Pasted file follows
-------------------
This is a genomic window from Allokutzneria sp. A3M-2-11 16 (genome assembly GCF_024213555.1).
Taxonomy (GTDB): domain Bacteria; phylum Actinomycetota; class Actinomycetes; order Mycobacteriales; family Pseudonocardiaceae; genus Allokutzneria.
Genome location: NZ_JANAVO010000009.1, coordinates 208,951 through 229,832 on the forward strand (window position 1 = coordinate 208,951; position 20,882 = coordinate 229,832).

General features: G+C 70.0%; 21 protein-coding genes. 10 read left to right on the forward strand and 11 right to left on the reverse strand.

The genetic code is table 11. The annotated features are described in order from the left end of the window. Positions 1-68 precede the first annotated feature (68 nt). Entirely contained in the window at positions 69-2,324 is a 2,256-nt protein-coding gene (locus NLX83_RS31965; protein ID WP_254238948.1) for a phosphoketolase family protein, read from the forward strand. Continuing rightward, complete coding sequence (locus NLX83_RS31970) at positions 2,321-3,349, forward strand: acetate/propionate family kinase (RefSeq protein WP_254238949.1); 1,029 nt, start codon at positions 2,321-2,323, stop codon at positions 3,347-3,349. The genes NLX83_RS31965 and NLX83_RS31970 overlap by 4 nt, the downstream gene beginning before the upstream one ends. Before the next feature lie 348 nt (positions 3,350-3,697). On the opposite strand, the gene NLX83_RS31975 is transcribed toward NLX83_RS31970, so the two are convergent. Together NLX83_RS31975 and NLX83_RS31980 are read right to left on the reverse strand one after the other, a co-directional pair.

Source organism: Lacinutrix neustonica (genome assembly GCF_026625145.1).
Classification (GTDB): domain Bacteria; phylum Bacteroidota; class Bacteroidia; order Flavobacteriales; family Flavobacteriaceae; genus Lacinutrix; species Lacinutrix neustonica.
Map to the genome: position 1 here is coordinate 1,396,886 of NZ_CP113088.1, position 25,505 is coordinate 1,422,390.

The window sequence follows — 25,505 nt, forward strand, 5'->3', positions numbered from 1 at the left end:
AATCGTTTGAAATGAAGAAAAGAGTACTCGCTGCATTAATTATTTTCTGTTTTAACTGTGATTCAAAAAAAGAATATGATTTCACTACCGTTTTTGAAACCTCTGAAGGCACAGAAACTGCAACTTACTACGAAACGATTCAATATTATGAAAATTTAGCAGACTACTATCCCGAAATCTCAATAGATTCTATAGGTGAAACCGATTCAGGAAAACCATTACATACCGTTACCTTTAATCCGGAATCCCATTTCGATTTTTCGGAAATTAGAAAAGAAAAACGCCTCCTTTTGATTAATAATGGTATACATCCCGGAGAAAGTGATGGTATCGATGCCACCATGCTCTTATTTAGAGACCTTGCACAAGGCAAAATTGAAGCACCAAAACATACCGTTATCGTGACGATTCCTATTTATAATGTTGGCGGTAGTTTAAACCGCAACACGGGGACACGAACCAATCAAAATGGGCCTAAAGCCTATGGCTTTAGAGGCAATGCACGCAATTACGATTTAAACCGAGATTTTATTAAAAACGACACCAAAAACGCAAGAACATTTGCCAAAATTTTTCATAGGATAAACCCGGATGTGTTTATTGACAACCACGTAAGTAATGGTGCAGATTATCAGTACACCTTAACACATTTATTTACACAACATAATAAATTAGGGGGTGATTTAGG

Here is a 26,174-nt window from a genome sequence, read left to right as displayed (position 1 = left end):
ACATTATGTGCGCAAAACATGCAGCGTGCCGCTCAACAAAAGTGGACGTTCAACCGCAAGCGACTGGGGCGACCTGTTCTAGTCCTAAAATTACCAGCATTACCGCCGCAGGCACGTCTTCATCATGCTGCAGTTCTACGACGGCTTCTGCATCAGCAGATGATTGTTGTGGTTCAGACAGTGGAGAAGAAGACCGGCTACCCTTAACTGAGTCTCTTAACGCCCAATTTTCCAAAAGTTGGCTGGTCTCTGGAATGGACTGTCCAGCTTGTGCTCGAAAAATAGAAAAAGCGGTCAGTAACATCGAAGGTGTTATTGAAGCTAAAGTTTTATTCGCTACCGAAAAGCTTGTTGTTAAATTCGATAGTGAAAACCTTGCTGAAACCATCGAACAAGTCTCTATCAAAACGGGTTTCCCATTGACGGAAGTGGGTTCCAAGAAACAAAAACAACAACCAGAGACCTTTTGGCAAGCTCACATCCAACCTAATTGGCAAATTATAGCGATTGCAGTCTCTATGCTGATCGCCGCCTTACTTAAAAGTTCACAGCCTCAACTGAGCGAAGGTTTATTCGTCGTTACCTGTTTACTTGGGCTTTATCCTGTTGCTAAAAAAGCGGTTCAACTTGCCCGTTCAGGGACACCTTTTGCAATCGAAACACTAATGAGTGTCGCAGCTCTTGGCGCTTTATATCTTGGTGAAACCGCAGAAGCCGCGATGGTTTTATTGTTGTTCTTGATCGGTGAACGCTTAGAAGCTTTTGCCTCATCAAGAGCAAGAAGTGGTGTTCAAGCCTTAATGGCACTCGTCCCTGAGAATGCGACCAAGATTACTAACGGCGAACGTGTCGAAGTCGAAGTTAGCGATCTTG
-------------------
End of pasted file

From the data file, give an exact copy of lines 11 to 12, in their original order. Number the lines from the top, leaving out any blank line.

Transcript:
Here is a 26,174-nt window from a genome sequence, read left to right as displayed (position 1 = left end):
ACATTATGTGCGCAAAACATGCAGCGTGCCGCTCAACAAAAGTGGACGTTCAACCGCAAGCGACTGGGGCGACCTGTTCTAGTCCTAAAATTACCAGCATTACCGCCGCAGGCACGTCTTCATCATGCTGCAGTTCTACGACGGCTTCTGCATCAGCAGATGATTGTTGTGGTTCAGACAGTGGAGAAGAAGACCGGCTACCCTTAACTGAGTCTCTTAACGCCCAATTTTCCAAAAGTTGGCTGGTCTCTGGAATGGACTGTCCAGCTTGTGCTCGAAAAATAGAAAAAGCGGTCAGTAACATCGAAGGTGTTATTGAAGCTAAAGTTTTATTCGCTACCGAAAAGCTTGTTGTTAAATTCGATAGTGAAAACCTTGCTGAAACCATCGAACAAGTCTCTATCAAAACGGGTTTCCCATTGACGGAAGTGGGTTCCAAGAAACAAAAACAACAACCAGAGACCTTTTGGCAAGCTCACATCCAACCTAATTGGCAAATTATAGCGATTGCAGTCTCTATGCTGATCGCCGCCTTACTTAAAAGTTCACAGCCTCAACTGAGCGAAGGTTTATTCGTCGTTACCTGTTTACTTGGGCTTTATCCTGTTGCTAAAAAAGCGGTTCAACTTGCCCGTTCAGGGACACCTTTTGCAATCGAAACACTAATGAGTGTCGCAGCTCTTGGCGCTTTATATCTTGGTGAAACCGCAGAAGCCGCGATGGTTTTATTGTTGTTCTTGATCGGTGAACGCTTAGAAGCTTTTGCCTCATCAAGAGCAAGAAGTGGTGTTCAAGCCTTAATGGCACTCGTCCCTGAGAATGCGACCAAGATTACTAACGGCGAACGTGTCGAAGTCGAAGTTAGCGATCTTG